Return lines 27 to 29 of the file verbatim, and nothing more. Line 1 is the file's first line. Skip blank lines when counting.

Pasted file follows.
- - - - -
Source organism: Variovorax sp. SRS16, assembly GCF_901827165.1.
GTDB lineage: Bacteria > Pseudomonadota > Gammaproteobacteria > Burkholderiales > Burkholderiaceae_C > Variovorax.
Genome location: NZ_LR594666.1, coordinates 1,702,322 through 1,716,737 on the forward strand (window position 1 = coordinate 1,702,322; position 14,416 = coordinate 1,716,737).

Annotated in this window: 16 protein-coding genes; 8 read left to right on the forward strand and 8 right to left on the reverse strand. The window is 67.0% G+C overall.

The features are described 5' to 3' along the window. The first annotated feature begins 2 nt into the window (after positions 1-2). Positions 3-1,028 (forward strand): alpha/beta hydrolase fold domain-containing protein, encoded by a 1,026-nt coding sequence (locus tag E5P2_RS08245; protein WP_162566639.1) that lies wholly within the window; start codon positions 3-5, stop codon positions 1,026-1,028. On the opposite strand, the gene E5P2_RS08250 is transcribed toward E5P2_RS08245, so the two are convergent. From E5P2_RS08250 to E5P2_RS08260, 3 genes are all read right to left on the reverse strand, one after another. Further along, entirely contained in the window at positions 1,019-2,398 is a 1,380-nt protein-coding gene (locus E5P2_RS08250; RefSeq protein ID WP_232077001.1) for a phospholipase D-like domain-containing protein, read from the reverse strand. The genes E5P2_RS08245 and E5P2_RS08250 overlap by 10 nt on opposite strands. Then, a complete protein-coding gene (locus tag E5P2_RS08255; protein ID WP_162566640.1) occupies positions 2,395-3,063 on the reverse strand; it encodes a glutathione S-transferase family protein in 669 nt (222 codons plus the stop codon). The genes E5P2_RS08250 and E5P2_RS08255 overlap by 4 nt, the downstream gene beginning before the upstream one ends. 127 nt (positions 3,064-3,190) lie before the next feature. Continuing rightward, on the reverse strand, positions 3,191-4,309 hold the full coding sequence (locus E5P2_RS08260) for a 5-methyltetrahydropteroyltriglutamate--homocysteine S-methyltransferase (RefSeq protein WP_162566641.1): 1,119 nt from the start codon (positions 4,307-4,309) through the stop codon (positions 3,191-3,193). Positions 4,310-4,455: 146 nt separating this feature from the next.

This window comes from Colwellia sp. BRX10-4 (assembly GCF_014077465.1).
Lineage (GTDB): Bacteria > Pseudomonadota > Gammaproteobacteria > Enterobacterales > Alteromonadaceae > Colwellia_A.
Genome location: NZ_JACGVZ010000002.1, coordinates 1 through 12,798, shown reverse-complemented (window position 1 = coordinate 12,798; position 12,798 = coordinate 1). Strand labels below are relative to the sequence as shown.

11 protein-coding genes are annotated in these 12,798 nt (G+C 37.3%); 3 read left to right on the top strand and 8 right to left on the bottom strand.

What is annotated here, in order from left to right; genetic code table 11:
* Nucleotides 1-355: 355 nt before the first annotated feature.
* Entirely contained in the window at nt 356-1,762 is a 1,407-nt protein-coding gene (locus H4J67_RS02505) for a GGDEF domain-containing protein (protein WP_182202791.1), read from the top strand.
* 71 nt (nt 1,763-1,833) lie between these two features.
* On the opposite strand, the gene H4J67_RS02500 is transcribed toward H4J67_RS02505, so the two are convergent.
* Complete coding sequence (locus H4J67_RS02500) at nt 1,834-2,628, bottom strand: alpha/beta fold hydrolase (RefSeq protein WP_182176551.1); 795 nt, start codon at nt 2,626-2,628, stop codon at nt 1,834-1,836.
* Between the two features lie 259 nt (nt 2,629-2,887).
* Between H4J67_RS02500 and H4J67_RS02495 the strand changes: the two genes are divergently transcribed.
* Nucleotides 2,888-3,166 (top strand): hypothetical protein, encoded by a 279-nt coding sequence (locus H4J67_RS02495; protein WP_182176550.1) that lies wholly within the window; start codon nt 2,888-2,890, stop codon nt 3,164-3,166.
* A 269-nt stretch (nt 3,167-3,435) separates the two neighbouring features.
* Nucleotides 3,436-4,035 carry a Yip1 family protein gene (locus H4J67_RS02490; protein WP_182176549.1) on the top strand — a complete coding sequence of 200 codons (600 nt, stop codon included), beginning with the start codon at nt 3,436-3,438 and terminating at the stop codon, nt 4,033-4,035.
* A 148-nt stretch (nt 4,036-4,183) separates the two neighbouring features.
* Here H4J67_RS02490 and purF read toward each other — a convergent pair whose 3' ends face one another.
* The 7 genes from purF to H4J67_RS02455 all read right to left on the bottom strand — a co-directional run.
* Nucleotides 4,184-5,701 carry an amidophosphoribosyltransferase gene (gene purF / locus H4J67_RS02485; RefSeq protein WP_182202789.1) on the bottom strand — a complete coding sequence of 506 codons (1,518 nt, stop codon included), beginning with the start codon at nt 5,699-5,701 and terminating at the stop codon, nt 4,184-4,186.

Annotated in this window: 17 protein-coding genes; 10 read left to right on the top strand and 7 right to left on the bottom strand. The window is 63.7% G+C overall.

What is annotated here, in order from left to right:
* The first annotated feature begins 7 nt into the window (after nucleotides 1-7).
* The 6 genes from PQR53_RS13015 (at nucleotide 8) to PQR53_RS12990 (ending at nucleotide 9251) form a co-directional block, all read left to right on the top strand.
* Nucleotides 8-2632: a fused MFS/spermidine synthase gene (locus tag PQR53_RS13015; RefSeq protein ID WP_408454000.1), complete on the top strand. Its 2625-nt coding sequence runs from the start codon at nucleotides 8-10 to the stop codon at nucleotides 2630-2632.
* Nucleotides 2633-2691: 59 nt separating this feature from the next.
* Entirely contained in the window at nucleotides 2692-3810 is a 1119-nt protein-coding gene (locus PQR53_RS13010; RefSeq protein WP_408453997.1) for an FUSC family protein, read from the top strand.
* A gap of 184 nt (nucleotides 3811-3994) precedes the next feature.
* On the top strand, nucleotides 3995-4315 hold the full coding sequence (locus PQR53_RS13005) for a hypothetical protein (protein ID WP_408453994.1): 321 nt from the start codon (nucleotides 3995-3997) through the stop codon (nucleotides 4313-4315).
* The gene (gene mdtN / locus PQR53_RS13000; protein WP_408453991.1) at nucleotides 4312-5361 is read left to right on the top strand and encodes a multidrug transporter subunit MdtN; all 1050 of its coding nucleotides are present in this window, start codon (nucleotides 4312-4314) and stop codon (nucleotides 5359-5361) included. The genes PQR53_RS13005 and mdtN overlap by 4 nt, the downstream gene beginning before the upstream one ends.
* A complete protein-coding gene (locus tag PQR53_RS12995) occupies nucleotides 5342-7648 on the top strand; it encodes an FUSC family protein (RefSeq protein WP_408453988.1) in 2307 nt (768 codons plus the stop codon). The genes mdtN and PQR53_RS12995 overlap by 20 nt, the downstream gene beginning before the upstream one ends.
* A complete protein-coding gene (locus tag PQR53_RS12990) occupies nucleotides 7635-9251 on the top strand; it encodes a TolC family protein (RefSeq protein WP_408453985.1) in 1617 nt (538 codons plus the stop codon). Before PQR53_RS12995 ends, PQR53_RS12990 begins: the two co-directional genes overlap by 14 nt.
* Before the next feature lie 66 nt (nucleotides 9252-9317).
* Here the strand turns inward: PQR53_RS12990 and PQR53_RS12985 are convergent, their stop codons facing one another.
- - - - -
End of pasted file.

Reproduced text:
* The first annotated feature begins 7 nt into the window (after nucleotides 1-7).
* The 6 genes from PQR53_RS13015 (at nucleotide 8) to PQR53_RS12990 (ending at nucleotide 9251) form a co-directional block, all read left to right on the top strand.
* Nucleotides 8-2632: a fused MFS/spermidine synthase gene (locus tag PQR53_RS13015; RefSeq protein ID WP_408454000.1), complete on the top strand. Its 2625-nt coding sequence runs from the start codon at nucleotides 8-10 to the stop codon at nucleotides 2630-2632.